Whiffle Ball and The King
As the 2018 season of Shenandoah University Football draws near and the Washington Nationals continue to slog along at .500, I wanted to take a breather this week, step into the hot tub time machine, and remember several things that happened this week.
Before I do that, congratulations and best wishes are in order for Reed Prosser. The 1991 Handley HS grad returns to his alma mater as the school’s new Athletic Director. In addition to reviving the football programs at Milbrook, Heritage, and Broadway High Schools (taking all 3 to the playoffs) as head football coach at all 3, Reed was instrumental in the start-up of Shenandoah University Football, serving as an assistant under the Hornet’s first head coach, the great Walter Barr.
Coach Prosser also played football for the Tribe at William & Mary. A nicer and more deserving gentleman you will not find, and I know he will do a great job as the Judge’s new AD!
It was this week in 1953 that the iconic Wiffle Ball was invented. Inventor David Mullany named his iconic toy after the baseball term “whiff”, slang for a strikeout. In my neighborhood, even if you could only round up 3 kids on a given Saturday, that was enough to play whiffle ball. And the great thing was that no windows were ever broken on Talbott Avenue from playing whiffle ball (many were in games of catch using a real baseball).
Today, there is even a World Whiffle Ball Championship (in Illinois) and some enthusiasts have even built whiffle ball fields resembling major league ballparks. We didn’t go that far, but “Brennans Field” served quite nicely, thank you.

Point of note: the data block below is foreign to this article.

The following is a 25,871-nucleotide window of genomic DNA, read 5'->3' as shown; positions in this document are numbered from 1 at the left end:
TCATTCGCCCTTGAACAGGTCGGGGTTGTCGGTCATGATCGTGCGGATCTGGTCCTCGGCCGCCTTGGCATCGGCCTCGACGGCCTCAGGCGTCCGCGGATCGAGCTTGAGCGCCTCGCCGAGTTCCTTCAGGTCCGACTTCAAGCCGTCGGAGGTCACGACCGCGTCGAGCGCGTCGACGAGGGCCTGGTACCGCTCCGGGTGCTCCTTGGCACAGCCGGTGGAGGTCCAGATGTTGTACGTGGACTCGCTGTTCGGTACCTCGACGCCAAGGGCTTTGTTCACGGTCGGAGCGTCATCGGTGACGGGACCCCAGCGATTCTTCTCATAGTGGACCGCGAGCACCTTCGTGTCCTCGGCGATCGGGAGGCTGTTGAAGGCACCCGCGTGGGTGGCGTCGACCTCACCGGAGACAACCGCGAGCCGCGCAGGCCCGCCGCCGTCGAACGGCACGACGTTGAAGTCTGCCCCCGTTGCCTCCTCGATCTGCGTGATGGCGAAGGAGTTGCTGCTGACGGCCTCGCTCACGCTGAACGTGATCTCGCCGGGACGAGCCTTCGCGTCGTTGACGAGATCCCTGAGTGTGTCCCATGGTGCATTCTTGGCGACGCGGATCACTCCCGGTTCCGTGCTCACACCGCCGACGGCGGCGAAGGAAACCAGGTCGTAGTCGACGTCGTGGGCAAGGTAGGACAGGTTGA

And this week marked the anniversary of the death of Elvis Presley in 1977. There are moments in life that we mark by remembering exactly what we were doing when they happened. For some, it’s 9-11, the assassinations of JFK and Martin Luther King, or Nixon’s resignation. I think most of us remember what we were doing when we got the news of the passing of “The King of Rock and Roll.” I certainly do.
By 1977, the music world had passed Elvis by. We were listening to Heart, Fleetwood Mac, and an up-and-coming Billy Joel. Elvis had become a parody of the lean, mean, leather-clad icon that rocked the world in his ’68 Comeback Special. He was still selling out arenas, but with fans who remembered the King as he used to be, not who he was.
Anyway, as there was no internet or social media in 1977, we got our news primarily from good old fashioned radio and tv, and then by word-of-mouth, as one neighbor told another neighbor, and so forth. On that hot August day, I was playing touch football in my front yard, drawing up plays in the dirt, when we got the news.
I think we processed the news of Elvis’ death for about 30 seconds, and went back to our game. A few years later, when I got into radio, I would realize the true impact of “The King” on music and pop culture. There will be only one Elvis Presley. He was an American Original.
That’s it from the Booth! Until next week, when we get even closer to SU Football…GO HORNETS!